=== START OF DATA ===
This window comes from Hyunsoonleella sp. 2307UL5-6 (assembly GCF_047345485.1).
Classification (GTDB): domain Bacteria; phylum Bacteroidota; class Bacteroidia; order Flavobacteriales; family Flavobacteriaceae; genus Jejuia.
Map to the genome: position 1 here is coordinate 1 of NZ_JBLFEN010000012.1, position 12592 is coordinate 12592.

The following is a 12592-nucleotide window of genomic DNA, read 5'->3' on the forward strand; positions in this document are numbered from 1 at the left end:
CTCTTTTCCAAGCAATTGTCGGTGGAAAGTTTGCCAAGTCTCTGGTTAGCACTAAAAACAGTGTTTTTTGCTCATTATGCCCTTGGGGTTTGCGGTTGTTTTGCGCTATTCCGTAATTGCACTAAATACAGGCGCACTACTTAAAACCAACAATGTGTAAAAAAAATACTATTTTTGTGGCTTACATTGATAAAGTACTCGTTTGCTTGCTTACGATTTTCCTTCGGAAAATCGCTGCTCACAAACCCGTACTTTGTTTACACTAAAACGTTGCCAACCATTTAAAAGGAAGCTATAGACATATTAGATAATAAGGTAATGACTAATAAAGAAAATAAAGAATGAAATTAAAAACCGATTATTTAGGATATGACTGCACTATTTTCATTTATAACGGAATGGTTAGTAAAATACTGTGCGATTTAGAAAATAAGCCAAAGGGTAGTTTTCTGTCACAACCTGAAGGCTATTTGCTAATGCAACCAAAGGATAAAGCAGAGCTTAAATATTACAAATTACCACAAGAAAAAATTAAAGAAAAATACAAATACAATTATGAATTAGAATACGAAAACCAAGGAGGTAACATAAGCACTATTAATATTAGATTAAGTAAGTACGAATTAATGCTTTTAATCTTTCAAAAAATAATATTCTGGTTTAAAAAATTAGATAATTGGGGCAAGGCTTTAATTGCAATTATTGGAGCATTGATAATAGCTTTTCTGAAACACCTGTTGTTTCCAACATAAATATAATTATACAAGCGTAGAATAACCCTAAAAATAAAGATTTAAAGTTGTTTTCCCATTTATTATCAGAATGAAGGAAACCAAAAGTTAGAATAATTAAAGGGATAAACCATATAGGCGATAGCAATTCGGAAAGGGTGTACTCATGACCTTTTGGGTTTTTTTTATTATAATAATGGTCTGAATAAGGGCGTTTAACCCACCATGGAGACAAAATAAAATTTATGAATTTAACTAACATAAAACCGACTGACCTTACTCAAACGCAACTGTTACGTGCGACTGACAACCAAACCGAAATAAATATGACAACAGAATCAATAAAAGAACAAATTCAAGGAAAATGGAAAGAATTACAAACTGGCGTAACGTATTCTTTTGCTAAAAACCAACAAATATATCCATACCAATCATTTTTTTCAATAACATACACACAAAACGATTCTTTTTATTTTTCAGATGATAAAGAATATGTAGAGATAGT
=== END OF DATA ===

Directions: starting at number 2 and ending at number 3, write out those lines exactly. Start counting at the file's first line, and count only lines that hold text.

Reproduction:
Classification (GTDB): domain Bacteria; phylum Bacteroidota; class Bacteroidia; order Flavobacteriales; family Flavobacteriaceae; genus Jejuia.
Map to the genome: position 1 here is coordinate 1 of NZ_JBLFEN010000012.1, position 12592 is coordinate 12592.